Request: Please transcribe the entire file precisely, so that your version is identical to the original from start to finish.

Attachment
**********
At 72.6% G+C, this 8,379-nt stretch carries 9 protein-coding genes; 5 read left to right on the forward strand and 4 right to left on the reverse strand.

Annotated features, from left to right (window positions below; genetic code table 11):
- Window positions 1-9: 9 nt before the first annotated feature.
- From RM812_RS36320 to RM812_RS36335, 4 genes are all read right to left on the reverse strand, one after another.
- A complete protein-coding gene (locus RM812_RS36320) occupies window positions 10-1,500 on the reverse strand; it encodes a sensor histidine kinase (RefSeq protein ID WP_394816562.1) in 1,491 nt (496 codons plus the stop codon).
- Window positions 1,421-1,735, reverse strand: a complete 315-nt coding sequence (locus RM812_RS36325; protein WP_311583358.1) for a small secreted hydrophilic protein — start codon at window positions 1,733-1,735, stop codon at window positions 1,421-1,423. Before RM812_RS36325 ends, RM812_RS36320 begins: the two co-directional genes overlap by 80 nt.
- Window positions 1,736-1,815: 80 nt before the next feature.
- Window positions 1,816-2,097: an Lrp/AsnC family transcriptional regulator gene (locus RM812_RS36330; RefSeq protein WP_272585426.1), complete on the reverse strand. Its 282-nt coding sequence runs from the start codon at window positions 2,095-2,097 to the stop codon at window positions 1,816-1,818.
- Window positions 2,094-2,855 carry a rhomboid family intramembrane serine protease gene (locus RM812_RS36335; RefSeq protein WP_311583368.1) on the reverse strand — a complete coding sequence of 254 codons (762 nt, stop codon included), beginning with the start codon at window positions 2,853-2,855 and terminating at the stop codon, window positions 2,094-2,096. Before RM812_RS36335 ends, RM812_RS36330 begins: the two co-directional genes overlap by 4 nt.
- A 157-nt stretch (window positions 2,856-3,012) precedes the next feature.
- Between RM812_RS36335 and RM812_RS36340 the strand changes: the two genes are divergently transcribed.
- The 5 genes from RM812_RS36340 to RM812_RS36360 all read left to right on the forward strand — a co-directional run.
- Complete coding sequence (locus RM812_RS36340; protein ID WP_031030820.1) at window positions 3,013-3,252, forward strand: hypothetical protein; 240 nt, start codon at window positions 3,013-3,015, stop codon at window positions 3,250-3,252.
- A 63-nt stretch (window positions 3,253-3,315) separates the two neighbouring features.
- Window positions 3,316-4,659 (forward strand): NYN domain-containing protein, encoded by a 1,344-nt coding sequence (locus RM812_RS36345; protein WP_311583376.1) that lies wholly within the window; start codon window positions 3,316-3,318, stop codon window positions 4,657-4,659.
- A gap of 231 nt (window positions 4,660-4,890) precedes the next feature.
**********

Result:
At 72.6% G+C, this 8,379-nt stretch carries 9 protein-coding genes; 5 read left to right on the forward strand and 4 right to left on the reverse strand.

Annotated features, from left to right (window positions below; genetic code table 11):
- Window positions 1-9: 9 nt before the first annotated feature.
- From RM812_RS36320 to RM812_RS36335, 4 genes are all read right to left on the reverse strand, one after another.
- A complete protein-coding gene (locus RM812_RS36320) occupies window positions 10-1,500 on the reverse strand; it encodes a sensor histidine kinase (RefSeq protein ID WP_394816562.1) in 1,491 nt (496 codons plus the stop codon).
- Window positions 1,421-1,735, reverse strand: a complete 315-nt coding sequence (locus RM812_RS36325; protein WP_311583358.1) for a small secreted hydrophilic protein — start codon at window positions 1,733-1,735, stop codon at window positions 1,421-1,423. Before RM812_RS36325 ends, RM812_RS36320 begins: the two co-directional genes overlap by 80 nt.
- Window positions 1,736-1,815: 80 nt before the next feature.
- Window positions 1,816-2,097: an Lrp/AsnC family transcriptional regulator gene (locus RM812_RS36330; RefSeq protein WP_272585426.1), complete on the reverse strand. Its 282-nt coding sequence runs from the start codon at window positions 2,095-2,097 to the stop codon at window positions 1,816-1,818.
- Window positions 2,094-2,855 carry a rhomboid family intramembrane serine protease gene (locus RM812_RS36335; RefSeq protein WP_311583368.1) on the reverse strand — a complete coding sequence of 254 codons (762 nt, stop codon included), beginning with the start codon at window positions 2,853-2,855 and terminating at the stop codon, window positions 2,094-2,096. Before RM812_RS36335 ends, RM812_RS36330 begins: the two co-directional genes overlap by 4 nt.
- A 157-nt stretch (window positions 2,856-3,012) precedes the next feature.
- Between RM812_RS36335 and RM812_RS36340 the strand changes: the two genes are divergently transcribed.
- The 5 genes from RM812_RS36340 to RM812_RS36360 all read left to right on the forward strand — a co-directional run.
- Complete coding sequence (locus RM812_RS36340; protein ID WP_031030820.1) at window positions 3,013-3,252, forward strand: hypothetical protein; 240 nt, start codon at window positions 3,013-3,015, stop codon at window positions 3,250-3,252.
- A 63-nt stretch (window positions 3,253-3,315) separates the two neighbouring features.
- Window positions 3,316-4,659 (forward strand): NYN domain-containing protein, encoded by a 1,344-nt coding sequence (locus RM812_RS36345; protein WP_311583376.1) that lies wholly within the window; start codon window positions 3,316-3,318, stop codon window positions 4,657-4,659.
- A gap of 231 nt (window positions 4,660-4,890) precedes the next feature.